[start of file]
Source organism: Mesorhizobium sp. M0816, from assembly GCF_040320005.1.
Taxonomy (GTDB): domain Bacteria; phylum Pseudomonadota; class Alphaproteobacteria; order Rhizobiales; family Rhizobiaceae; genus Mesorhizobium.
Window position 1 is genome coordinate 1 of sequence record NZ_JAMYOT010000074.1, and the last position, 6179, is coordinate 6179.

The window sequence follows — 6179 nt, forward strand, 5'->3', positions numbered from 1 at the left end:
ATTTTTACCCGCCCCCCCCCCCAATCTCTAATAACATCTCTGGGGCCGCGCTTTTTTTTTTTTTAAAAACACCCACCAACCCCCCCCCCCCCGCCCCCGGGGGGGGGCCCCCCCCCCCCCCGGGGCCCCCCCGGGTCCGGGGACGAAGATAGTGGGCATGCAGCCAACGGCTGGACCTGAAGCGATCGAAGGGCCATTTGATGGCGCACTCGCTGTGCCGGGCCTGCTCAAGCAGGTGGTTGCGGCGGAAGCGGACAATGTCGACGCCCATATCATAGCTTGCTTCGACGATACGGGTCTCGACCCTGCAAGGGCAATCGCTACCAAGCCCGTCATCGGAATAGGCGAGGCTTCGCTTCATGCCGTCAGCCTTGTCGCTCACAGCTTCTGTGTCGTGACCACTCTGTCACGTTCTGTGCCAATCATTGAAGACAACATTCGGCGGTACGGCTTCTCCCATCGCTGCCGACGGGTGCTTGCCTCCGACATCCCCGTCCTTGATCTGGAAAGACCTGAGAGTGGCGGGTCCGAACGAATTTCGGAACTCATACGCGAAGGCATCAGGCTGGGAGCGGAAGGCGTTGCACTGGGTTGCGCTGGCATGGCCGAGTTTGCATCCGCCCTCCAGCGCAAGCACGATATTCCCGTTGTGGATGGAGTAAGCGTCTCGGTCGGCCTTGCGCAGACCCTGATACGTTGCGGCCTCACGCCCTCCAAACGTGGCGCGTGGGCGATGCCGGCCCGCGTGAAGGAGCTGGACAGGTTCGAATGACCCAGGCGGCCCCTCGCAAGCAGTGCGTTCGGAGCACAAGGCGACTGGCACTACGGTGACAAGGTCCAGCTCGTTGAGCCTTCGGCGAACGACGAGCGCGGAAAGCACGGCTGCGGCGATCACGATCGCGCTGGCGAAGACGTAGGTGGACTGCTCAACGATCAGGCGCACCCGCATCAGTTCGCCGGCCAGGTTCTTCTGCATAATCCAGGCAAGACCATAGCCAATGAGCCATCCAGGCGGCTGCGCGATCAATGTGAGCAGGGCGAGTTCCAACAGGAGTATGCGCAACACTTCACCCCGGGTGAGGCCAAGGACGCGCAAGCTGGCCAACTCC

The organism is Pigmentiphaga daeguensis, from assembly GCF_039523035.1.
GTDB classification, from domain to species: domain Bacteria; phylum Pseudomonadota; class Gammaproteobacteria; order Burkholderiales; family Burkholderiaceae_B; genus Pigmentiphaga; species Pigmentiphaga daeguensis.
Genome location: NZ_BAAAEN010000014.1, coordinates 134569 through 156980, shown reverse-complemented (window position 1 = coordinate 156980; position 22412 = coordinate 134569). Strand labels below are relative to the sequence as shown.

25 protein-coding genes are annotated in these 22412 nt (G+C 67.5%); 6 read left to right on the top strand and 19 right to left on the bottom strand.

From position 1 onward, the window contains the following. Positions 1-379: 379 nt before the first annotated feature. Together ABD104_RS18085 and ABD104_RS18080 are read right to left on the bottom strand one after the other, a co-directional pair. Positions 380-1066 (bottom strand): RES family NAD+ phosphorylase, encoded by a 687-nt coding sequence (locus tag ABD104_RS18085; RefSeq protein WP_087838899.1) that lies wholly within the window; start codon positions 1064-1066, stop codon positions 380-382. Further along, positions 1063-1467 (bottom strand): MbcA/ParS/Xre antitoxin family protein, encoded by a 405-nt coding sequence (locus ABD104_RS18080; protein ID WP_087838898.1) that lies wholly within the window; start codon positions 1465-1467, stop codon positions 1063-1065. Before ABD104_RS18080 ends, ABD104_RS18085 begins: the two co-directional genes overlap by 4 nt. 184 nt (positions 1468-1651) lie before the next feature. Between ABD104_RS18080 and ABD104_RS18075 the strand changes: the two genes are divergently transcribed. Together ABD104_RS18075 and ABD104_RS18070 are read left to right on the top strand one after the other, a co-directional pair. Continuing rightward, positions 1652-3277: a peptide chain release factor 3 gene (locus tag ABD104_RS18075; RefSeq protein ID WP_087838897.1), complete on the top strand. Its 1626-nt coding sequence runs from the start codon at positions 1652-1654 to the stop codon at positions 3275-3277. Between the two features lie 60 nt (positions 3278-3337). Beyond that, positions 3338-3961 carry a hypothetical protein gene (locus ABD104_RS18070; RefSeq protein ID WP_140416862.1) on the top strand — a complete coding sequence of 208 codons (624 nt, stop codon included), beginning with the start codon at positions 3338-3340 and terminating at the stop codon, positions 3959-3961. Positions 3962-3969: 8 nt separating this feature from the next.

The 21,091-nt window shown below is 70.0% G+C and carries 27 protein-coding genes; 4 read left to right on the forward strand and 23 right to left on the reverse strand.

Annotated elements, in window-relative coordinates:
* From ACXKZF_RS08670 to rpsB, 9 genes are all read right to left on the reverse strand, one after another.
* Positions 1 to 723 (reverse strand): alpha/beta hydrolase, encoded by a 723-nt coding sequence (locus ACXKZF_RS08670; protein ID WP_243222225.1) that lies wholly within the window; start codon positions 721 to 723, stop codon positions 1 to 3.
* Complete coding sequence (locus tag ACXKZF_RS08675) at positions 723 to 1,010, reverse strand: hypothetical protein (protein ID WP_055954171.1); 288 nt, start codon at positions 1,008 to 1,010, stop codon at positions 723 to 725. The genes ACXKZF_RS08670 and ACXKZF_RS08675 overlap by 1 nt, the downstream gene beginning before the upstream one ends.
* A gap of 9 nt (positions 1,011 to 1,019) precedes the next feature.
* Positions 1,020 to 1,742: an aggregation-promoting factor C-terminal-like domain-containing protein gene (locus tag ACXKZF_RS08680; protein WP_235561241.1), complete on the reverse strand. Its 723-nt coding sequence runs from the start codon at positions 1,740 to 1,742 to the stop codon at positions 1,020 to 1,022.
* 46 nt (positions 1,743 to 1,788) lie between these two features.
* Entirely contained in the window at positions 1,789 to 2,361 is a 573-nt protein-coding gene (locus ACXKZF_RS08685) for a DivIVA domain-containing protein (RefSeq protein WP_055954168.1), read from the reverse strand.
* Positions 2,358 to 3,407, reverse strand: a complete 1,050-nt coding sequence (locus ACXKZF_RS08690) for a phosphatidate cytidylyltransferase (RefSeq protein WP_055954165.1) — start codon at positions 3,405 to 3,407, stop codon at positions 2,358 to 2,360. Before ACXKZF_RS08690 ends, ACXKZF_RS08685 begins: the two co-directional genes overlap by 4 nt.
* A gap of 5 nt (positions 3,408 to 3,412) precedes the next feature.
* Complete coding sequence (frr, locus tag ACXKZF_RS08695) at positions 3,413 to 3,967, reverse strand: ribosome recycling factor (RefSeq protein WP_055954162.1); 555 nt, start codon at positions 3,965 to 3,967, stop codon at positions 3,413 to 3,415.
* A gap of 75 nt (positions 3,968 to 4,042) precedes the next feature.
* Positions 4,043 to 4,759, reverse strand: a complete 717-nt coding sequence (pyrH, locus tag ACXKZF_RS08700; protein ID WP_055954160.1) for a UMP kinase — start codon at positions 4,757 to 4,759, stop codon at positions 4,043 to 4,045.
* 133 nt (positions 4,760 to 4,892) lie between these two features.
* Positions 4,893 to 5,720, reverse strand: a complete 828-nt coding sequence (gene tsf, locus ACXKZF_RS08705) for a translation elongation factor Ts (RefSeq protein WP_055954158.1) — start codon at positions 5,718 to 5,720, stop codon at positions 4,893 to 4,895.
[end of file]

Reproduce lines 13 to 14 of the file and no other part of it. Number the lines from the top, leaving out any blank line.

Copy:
* From ACXKZF_RS08670 to rpsB, 9 genes are all read right to left on the reverse strand, one after another.
* Positions 1 to 723 (reverse strand): alpha/beta hydrolase, encoded by a 723-nt coding sequence (locus ACXKZF_RS08670; protein ID WP_243222225.1) that lies wholly within the window; start codon positions 721 to 723, stop codon positions 1 to 3.